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Informal French Expression
|Meaning||to misbutton, to button wrong|
|Literally||to attach Monday with Tuesday|
|Pronunciation||[ah tah shay loo(n) dee ah vek mar dee]|
|IPA||[a ta ʃe lœ̃ di a vɛk maʁ di]|
Usage notes: French children are sometimes taught the days of the week with the help of button-down shirts: each day is equivalent to one button. From this comes the wonderful French idiom attacher lundi avec mardi.* Unfortunately for English speakers, there’s no idiomatic equivalent – we’re stuck with just the matter-of-fact "misbutton" or “button wrong.”**
|Fais attention, tu viens d’attacher lundi avec mardi.||Pay attention, you just misbuttoned your shirt.|
|Tu as dû être pressé ce matin – tu as attaché lundi avec mardi !||You must have been in a hurry this morning – you buttoned your shirt wrong!|
Variations and synonyms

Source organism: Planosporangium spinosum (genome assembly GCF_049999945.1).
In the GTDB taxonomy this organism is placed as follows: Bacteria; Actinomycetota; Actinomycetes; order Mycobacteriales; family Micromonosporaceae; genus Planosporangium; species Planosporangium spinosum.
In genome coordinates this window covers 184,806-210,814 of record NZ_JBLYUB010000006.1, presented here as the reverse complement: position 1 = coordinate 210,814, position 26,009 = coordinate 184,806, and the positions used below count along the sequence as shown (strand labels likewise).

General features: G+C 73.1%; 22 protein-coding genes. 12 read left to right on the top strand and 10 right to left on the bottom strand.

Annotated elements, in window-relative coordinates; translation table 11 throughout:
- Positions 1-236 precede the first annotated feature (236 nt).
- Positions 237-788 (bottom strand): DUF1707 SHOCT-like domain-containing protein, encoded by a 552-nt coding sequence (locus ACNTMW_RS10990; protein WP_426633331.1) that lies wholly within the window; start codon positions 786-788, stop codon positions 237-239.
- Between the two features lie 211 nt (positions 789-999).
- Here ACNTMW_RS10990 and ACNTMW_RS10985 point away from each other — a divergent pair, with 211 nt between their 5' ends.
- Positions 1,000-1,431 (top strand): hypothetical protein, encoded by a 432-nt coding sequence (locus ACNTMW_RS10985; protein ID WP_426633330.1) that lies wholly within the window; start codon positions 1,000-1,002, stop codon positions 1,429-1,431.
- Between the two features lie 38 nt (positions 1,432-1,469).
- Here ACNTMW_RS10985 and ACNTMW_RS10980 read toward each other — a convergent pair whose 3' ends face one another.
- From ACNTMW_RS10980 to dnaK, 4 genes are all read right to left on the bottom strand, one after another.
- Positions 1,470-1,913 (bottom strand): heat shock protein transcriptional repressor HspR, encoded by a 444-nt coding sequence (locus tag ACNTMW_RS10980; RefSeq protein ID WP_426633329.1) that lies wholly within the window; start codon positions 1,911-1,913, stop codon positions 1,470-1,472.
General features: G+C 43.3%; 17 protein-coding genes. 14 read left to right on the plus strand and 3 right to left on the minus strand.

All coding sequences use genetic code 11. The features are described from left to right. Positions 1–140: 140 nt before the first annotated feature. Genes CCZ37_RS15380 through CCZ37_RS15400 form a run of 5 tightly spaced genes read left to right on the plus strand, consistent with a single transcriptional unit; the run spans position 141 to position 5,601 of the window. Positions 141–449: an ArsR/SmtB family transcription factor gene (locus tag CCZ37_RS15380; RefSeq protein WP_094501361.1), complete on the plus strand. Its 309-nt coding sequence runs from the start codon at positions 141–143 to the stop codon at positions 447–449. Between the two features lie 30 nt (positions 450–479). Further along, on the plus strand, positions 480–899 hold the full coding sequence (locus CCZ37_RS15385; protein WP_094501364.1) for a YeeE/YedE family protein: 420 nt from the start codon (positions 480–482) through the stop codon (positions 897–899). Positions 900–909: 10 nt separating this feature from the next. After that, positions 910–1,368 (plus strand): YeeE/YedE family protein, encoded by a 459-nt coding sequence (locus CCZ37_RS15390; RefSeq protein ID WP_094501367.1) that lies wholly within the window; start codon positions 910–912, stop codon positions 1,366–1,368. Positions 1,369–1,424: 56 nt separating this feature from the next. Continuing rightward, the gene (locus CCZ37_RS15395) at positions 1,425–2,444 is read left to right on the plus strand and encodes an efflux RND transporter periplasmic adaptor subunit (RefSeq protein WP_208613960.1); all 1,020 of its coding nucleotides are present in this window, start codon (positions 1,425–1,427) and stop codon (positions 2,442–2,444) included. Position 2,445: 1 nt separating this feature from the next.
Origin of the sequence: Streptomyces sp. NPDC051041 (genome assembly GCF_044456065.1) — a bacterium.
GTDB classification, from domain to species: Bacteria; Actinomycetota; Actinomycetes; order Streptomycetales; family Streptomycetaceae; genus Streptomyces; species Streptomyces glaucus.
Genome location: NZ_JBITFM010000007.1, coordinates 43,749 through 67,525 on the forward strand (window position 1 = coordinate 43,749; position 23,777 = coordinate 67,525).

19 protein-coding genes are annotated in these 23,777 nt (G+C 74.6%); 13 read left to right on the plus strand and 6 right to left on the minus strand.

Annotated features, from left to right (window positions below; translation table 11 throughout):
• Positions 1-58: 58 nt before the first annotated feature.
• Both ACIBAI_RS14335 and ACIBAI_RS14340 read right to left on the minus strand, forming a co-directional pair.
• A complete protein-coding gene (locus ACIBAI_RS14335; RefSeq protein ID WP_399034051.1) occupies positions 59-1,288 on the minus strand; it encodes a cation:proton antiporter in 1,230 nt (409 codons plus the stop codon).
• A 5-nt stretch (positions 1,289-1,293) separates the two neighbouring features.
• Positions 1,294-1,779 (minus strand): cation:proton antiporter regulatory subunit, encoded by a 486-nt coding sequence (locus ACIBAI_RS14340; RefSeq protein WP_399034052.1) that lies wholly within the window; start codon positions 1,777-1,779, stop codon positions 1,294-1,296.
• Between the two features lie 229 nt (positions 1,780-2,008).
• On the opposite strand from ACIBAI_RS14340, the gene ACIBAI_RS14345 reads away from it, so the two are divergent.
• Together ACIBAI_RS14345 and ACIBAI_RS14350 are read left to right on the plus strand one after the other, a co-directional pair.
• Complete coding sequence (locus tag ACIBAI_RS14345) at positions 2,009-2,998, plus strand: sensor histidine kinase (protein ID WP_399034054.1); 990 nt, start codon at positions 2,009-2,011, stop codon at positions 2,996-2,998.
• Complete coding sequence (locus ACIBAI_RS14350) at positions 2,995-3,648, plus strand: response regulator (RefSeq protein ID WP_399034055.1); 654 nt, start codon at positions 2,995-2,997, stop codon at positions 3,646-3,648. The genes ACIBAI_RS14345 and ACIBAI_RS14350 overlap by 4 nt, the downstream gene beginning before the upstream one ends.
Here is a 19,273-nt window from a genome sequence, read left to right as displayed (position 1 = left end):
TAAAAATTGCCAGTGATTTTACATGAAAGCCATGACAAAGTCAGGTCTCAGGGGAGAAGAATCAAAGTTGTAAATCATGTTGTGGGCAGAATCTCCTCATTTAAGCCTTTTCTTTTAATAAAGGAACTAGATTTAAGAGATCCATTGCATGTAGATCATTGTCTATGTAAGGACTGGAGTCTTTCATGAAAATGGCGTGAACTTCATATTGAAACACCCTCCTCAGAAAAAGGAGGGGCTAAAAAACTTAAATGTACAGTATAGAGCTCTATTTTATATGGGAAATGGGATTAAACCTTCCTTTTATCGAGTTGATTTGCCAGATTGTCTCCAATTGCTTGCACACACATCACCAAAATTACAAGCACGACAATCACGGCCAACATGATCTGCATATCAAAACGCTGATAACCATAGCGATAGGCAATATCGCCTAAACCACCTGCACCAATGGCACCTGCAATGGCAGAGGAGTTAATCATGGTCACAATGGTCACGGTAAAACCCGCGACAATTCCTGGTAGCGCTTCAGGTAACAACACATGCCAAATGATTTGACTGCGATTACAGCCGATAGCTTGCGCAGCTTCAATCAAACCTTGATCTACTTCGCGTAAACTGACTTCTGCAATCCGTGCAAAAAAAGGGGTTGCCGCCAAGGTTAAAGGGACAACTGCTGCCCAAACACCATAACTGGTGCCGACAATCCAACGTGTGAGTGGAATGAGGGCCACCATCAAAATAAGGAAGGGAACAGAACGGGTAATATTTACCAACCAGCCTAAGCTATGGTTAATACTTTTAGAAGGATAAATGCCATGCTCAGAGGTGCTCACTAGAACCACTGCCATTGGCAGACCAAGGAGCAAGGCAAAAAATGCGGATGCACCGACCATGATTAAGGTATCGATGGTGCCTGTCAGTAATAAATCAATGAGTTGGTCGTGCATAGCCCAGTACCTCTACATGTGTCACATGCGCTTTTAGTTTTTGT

* You might hear other combinations of two days: mardi avec mercredi, samedi avec dimanche, etc. Also, you can use boutonner rather than attacher.
- attacher / boutonner lundi dans le mardi
- attacher / boutonner Pierre avec Paul
- attacher / boutonner Pierre avec Jacques
- boutonner Metz avec Paris
- Québec : être boutonné en jaloux
By extension, you can use these expressions to mean "badly dressed."
Interestingly, not all native French speakers know these expressions, but the ones who do typically remember them from childhood.
** Rich Hall, creator of Sniglets, attempted to fix this lacuna with shirtlop but it never really caught on.
There are similarly constructed expressions in English but the meaning is completely different: "Your slip is showing."
- Saturday is longer than Sunday.
- Monday comes before Sunday.
- Your Monday is longer than your Tuesday.
Again, the day combinations are very flexible.
If you believe that it must say "wrongly" rather than "wrong," I refer you to Merriam-Webster dictionary:
And Cambridge Dictionary:
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